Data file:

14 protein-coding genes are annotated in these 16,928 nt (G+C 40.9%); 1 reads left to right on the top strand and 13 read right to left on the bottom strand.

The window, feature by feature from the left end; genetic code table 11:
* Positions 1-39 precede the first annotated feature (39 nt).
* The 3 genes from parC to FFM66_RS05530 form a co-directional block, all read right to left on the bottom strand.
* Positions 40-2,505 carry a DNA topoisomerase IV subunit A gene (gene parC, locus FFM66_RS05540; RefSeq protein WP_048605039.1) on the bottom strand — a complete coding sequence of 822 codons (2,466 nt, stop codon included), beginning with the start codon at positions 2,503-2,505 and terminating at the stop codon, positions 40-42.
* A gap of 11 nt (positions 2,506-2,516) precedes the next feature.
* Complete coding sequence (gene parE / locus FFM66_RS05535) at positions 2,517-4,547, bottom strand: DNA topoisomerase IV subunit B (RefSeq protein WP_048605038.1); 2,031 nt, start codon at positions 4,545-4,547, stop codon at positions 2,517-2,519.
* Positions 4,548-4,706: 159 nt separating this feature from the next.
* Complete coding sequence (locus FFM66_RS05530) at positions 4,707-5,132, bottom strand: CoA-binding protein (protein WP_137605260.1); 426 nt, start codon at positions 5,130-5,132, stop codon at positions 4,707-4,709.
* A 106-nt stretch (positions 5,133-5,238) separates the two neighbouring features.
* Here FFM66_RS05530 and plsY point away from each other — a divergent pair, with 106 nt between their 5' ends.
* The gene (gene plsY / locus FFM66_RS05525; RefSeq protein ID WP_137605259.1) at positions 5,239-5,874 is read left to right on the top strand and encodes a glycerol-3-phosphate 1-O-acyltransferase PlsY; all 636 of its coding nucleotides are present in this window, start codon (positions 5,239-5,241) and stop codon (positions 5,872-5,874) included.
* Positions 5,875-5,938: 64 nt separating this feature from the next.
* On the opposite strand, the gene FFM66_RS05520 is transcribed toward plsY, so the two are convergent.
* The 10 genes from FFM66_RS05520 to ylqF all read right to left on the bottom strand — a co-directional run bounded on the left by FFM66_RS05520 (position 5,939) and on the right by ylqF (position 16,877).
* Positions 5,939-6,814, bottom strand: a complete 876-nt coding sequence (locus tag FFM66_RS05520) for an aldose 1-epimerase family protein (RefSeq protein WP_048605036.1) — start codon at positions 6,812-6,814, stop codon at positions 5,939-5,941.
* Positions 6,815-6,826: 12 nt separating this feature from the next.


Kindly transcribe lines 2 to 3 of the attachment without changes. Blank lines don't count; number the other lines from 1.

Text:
The window, feature by feature from the left end; genetic code table 11:
* Positions 1-39 precede the first annotated feature (39 nt).